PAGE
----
I'll Bite

Spoiler alerts: Getting back to kitchen speed on ‘Top Chef’

In the pits at Sweatman’s Barbecue in South Carolina, some of the ‘Top Chef’ competitors get an introduction into real, whole-hog barbecue.
In the pits at Sweatman’s Barbecue in South Carolina, some of the ‘Top Chef’ competitors get an introduction into real, whole-hog barbecue. Paul Cheney/Bravo

What do you mean, you didn’t spend your holiday week last week biting your nails through another episode of “Top Chef: Charleston”? (Me either: I took a vacation, too.)

Before tonight’s new episode at 10 p.m., let’s catch up. For barbecue fans and Charlotte followers of 5Church’s Jamie Lynch, it was a strong episode. Unfortunately, it was not so good for someone on our Charlotte watch list. Let’s play the highlights reel:

Biscuits: The Quickfire challenge started in a dark kitchen, with no instructions, while the chefs tried to guess what was going on. In an staging to rival an M.C. Escher sketch, we get Padma Lakshmi in the camera room, watching the chefs watching for her (and, um, talking about her, which was probably disturbing). They quickly figure out they’ve got a challenge to make biscuits.

We learn: Lynch, despite years of cooking in Charlotte, has “never made biscuits in my life.”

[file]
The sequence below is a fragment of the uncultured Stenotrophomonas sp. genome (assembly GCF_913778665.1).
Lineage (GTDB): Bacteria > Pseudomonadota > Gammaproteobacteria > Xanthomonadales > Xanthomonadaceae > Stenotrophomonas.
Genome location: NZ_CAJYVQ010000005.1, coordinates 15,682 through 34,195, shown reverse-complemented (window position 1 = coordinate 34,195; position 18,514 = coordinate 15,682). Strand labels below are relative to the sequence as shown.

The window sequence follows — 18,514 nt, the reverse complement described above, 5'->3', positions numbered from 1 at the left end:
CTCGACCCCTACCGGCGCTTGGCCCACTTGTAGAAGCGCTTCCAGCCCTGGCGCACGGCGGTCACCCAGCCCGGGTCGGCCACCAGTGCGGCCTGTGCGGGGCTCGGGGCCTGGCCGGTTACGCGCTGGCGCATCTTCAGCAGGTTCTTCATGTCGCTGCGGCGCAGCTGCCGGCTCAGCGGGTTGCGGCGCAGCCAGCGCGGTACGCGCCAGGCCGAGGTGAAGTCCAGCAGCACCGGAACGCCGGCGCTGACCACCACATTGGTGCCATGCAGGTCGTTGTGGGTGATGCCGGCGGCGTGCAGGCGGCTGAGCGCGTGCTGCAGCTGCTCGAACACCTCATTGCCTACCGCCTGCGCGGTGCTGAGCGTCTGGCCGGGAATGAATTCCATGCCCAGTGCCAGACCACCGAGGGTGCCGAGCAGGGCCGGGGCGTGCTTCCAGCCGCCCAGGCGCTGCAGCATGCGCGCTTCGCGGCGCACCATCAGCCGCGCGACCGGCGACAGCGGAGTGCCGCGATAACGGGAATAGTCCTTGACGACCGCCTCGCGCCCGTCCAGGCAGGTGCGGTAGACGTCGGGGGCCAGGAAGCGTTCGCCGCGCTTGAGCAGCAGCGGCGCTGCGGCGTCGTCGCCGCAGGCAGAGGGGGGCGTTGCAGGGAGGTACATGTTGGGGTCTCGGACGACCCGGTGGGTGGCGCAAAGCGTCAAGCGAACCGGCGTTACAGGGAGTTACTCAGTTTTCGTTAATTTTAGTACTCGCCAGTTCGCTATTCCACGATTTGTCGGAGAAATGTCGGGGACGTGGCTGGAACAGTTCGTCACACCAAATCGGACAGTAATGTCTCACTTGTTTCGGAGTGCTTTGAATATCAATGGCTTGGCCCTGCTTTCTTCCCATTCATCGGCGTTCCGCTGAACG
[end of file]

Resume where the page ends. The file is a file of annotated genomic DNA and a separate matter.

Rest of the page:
“I will be completely mortified if I put up the worst biscuits.” Yes, chef, and we would be mortified for you.

Result: Lynch didn’t mortify himself. His egg-topped breakfast biscuit with truffle honey, mushroom and asparagus ragout earned a “great call” from guest judge John Currence of Mississippi’s Big Bad Breakfast restaurant and a spot in the top three, although not the final win.

Barbecue: This is where it gets good. The chefs get taken to Sweatman’s BBQ in Eutawville, S.C., and Scott’s Bar-B-Que, home base of guest judge Rodney Scott in Hemingway, S.C.

TV miracle: As dedicated barbecue trippers know, Charleston to Holly Hill to Hemingway to Charleston is actually 4 hours and 25 minutes of driving, plus the time they spent in the smokehouses watching real barbecue being made. Consider it a fantasy trip.

TV miracle II: When the chefs get back to Charleston and split into three teams to cook a pig overnight, they actually have to do real barbecue, burn barrel for turning wood into coals and all. I once gnashed my teeth through an episode in one of the early seasons that claimed to feature barbecue and set the chefs up with gas grills. Thank you for showing respect, Bravo.

Result: Lynch’s team (with fan favorite Jim Smith and Shirley Chung) did a creditable job, with pig head and trotter hash (thanks for knowing the relatively obscure barbecue hash, Lynch), braised cabbage and apples and quick pickles. A hit with both the judges and 150 guest diners, they ended up in the middle, but at least none were eliminated.

Tragic: Meanwhile, online in “Last Chance Kitchen,” the real heartbreaker was Charlotte-raised Sam Talbot, facing this week’s loser, Sylvia Barban, in a challenge to use seven “lucky” foods in a 10-minute dish. Talbot was good. But Barban, according to head judge Tom Colicchio, was just a little better. Talbot’s luck ran out. Pity, because Talbot has been a joy to watch this season.

Kathleen Purvis: 704-358-5236, @kathleenpurvis

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